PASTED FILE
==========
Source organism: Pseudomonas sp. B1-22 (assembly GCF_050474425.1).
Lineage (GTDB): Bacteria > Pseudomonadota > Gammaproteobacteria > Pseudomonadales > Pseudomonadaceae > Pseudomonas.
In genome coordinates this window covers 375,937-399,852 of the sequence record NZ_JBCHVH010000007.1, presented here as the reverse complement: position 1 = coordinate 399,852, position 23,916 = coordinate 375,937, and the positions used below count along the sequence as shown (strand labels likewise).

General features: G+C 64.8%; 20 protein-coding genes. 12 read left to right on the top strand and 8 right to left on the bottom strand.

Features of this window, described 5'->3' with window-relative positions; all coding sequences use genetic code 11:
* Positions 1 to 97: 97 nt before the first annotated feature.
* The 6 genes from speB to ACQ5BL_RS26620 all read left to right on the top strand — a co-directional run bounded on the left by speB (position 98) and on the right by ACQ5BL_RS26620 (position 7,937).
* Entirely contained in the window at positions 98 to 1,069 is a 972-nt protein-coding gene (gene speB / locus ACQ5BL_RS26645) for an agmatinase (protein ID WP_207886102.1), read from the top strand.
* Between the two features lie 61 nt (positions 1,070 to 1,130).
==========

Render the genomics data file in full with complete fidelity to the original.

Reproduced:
Source organism: Pseudomonas sp. B1-22 (assembly GCF_050474425.1).
Lineage (GTDB): Bacteria > Pseudomonadota > Gammaproteobacteria > Pseudomonadales > Pseudomonadaceae > Pseudomonas.
In genome coordinates this window covers 375,937-399,852 of the sequence record NZ_JBCHVH010000007.1, presented here as the reverse complement: position 1 = coordinate 399,852, position 23,916 = coordinate 375,937, and the positions used below count along the sequence as shown (strand labels likewise).

General features: G+C 64.8%; 20 protein-coding genes. 12 read left to right on the top strand and 8 right to left on the bottom strand.

Features of this window, described 5'->3' with window-relative positions; all coding sequences use genetic code 11:
* Positions 1 to 97: 97 nt before the first annotated feature.
* The 6 genes from speB to ACQ5BL_RS26620 all read left to right on the top strand — a co-directional run bounded on the left by speB (position 98) and on the right by ACQ5BL_RS26620 (position 7,937).
* Entirely contained in the window at positions 98 to 1,069 is a 972-nt protein-coding gene (gene speB / locus ACQ5BL_RS26645) for an agmatinase (protein ID WP_207886102.1), read from the top strand.
* Between the two features lie 61 nt (positions 1,070 to 1,130).